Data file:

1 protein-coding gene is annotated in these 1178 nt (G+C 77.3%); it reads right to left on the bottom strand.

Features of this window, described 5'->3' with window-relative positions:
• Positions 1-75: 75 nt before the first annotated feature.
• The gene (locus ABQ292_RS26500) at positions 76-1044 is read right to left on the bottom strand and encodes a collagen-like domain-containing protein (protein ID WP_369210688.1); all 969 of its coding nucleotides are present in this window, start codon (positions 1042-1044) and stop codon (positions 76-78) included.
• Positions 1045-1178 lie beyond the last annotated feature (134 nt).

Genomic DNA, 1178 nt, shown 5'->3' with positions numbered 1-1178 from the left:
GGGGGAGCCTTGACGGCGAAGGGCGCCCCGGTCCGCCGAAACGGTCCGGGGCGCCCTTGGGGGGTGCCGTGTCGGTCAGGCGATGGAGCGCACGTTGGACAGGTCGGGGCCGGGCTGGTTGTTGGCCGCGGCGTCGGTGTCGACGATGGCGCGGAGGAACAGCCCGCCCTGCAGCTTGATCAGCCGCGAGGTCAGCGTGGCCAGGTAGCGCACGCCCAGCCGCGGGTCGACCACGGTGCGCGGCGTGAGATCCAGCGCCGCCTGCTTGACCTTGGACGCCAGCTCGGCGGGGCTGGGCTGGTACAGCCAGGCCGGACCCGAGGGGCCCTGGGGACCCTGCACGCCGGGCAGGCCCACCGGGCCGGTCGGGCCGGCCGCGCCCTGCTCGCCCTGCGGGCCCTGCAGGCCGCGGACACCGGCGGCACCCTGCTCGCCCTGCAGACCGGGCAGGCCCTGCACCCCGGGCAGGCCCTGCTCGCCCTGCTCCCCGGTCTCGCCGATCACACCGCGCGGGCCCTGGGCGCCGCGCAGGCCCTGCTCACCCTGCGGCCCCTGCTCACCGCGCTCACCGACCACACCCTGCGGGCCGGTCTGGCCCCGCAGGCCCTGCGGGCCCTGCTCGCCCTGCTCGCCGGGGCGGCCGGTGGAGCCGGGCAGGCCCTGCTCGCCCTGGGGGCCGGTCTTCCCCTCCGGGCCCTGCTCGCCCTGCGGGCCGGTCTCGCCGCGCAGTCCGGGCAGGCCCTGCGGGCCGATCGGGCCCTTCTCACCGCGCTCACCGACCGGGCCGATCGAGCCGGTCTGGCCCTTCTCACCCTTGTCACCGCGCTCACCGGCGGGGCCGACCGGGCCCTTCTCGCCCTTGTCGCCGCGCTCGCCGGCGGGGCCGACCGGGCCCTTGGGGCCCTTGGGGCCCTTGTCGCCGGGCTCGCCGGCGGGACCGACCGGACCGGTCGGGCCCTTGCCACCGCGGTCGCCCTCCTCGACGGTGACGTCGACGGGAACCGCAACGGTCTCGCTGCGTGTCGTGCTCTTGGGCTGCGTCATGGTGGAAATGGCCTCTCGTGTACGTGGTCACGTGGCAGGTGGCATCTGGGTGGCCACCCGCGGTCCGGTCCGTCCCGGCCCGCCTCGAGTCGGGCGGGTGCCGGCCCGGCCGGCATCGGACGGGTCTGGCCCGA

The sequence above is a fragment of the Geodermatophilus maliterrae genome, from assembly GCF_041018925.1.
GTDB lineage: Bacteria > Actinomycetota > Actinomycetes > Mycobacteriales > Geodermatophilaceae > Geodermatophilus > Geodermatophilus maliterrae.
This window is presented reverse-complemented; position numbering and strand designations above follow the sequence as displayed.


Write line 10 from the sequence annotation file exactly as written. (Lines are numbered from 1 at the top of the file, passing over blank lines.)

This window is presented reverse-complemented; position numbering and strand designations above follow the sequence as displayed.